What is Symphysis Pubis Dysfunction?

symphysis pubis dysfunctionDuring pregnancy, a lot of different things happen to women’s bodies that don’t occur at any other time in their life and that men will never experience. One occurrence is that the pelvic bone alignment tends to become relaxed, and even stretchy, due to a hormone called Relaxin.

A woman’s body releases this hormone so that their ligaments lose rigidity to prepare for childbirth. While this is a completely normal thing to happen to someone that is expecting a child, if it occurs too early on in the pregnancy, the symphysis pubis, or pelvic joint, becomes unstable and causes abnormal sensations and even pelvic pain. This is known as symphysis pubis dysfunction.

This disorder is pretty common in pregnancies and experts have diagnosed symphysis pubis dysfunction (further referred to as SPD) in about one in every 300 pregnancies. More than 2 percent of women are affected by SPD, but it is misdiagnosed often.

Signs and Symptoms of SPD:

It is important for pregnant women to understand the difference between acute pain related to the birth of their child and pregnancy-related discomfort. The  pain that accompanies SPD is localized to the pubic area and can spread into the upper thighs and perineum. Typically the pain is worsened by physical activities such as walking, going up or down stairs, getting dressed, and sometimes even moving in bed.

When SPD occurs, there is the small possibility that the joint could open up and gape apart. This is called diastasis symphysis pubis or symphysis separation. This tends to cause serious pain in the pelvis, groin, hips, and buttocks. In serious cases, SPD can make a vaginal delivery impossible and narrow down delivery options to only a Caesarean section.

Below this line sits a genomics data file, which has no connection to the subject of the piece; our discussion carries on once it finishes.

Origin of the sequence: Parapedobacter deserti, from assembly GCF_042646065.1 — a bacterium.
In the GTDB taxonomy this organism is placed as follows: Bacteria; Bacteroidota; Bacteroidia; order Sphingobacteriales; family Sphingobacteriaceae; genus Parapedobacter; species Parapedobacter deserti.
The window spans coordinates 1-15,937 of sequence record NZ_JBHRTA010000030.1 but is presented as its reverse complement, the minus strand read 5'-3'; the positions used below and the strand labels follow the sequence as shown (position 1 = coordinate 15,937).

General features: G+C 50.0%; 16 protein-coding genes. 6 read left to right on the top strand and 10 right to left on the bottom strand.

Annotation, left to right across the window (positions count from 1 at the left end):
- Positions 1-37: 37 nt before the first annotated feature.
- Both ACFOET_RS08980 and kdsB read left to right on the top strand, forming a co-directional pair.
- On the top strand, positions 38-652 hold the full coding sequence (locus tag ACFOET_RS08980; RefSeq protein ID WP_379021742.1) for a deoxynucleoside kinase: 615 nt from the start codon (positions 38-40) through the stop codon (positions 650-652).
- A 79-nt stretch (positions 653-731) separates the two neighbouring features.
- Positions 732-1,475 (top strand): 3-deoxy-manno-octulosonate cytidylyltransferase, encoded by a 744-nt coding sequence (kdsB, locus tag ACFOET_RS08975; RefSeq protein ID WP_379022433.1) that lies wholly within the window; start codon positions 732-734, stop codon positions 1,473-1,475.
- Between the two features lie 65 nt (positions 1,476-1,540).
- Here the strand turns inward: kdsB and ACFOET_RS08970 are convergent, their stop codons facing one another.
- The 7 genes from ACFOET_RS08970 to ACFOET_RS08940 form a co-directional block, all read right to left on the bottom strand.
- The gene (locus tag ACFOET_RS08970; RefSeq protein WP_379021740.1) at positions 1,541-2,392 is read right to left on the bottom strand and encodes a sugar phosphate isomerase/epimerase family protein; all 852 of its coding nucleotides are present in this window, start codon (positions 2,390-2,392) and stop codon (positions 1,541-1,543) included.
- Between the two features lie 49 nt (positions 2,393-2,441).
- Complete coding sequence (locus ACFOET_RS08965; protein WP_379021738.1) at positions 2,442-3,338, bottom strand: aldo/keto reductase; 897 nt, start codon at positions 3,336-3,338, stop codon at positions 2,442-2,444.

While pain from SPD can continue shortly after delivery, a woman’s body eventually stops producing Relaxin and their ligaments  return back to normal.

Treatment Options:

If you have never experienced this type of pain and are reading up on possible issues that could occur during pregnancy then it might be a good idea to seek medical guidance. Your physician can ease your mind and let you know that you and your child will be healthy and fine even if you do end up suffering from SPD. If you are experiencing this kind of pain currently and found this article researching pain relief for SPD then it’s time to find you that relief. Here are some easy ways you can help relieve the pain:

  • Rest

    Avoid doing any weight bearing activities or making any movement that isn’t completely necessary.

  • Do Kegels or Pelvic Tilts

    These do not require any heavy lifting or straining and help strengthen the muscles located around your pelvis and hips.

  • Ask for Pain Relief

    Consult your physician on safe pain relief medications to use during pregnancy that will help to alleviate the symptoms.

  • Try Wearing a Pelvic Support Belt

    You can find several of these belts online. While they tend to look like a corset, they work to move your pelvic bones back in place.

A healthy pregnancy is extremely important for mothers and babies though not always in a mother’s control. If you are pregnant and notice any unusual discomfort, make sure you speak with your physician as soon as possible. Dr. Grossfeld wants all women to have happy and safe pregnancies. If you are experiencing unusual joint pain or symptoms related to symphysis pubis dysfunction, call 502-212-2663 to schedule a visit.